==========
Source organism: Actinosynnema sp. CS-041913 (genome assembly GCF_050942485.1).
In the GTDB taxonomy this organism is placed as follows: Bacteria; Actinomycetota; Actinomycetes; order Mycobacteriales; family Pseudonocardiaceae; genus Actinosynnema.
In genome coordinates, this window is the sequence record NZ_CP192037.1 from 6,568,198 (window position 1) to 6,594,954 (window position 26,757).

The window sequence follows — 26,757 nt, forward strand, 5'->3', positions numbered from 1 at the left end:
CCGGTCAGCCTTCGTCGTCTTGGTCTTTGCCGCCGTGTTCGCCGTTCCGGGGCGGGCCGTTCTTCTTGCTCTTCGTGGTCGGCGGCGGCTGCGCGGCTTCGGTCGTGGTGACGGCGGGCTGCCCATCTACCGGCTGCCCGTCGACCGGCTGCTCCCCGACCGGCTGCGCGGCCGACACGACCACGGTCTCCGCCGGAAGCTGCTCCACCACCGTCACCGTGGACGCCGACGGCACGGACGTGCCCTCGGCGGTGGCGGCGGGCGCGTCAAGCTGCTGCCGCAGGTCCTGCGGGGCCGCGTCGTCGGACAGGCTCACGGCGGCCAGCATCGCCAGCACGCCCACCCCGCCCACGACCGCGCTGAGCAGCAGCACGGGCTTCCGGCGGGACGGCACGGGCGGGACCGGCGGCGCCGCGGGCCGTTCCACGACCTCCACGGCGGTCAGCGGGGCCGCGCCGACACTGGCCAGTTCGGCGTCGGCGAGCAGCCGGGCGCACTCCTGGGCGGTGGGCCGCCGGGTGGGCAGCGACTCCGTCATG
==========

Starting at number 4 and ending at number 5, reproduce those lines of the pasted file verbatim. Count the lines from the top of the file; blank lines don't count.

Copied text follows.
The window sequence follows — 26,757 nt, forward strand, 5'->3', positions numbered from 1 at the left end:
CCGGTCAGCCTTCGTCGTCTTGGTCTTTGCCGCCGTGTTCGCCGTTCCGGGGCGGGCCGTTCTTCTTGCTCTTCGTGGTCGGCGGCGGCTGCGCGGCTTCGGTCGTGGTGACGGCGGGCTGCCCATCTACCGGCTGCCCGTCGACCGGCTGCTCCCCGACCGGCTGCGCGGCCGACACGACCACGGTCTCCGCCGGAAGCTGCTCCACCACCGTCACCGTGGACGCCGACGGCACGGACGTGCCCTCGGCGGTGGCGGCGGGCGCGTCAAGCTGCTGCCGCAGGTCCTGCGGGGCCGCGTCGTCGGACAGGCTCACGGCGGCCAGCATCGCCAGCACGCCCACCCCGCCCACGACCGCGCTGAGCAGCAGCACGGGCTTCCGGCGGGACGGCACGGGCGGGACCGGCGGCGCCGCGGGCCGTTCCACGACCTCCACGGCGGTCAGCGGGGCCGCGCCGACACTGGCCAGTTCGGCGTCGGCGAGCAGCCGGGCGCACTCCTGGGCGGTGGGCCGCCGGGTGGGCAGCGACTCCGTCATG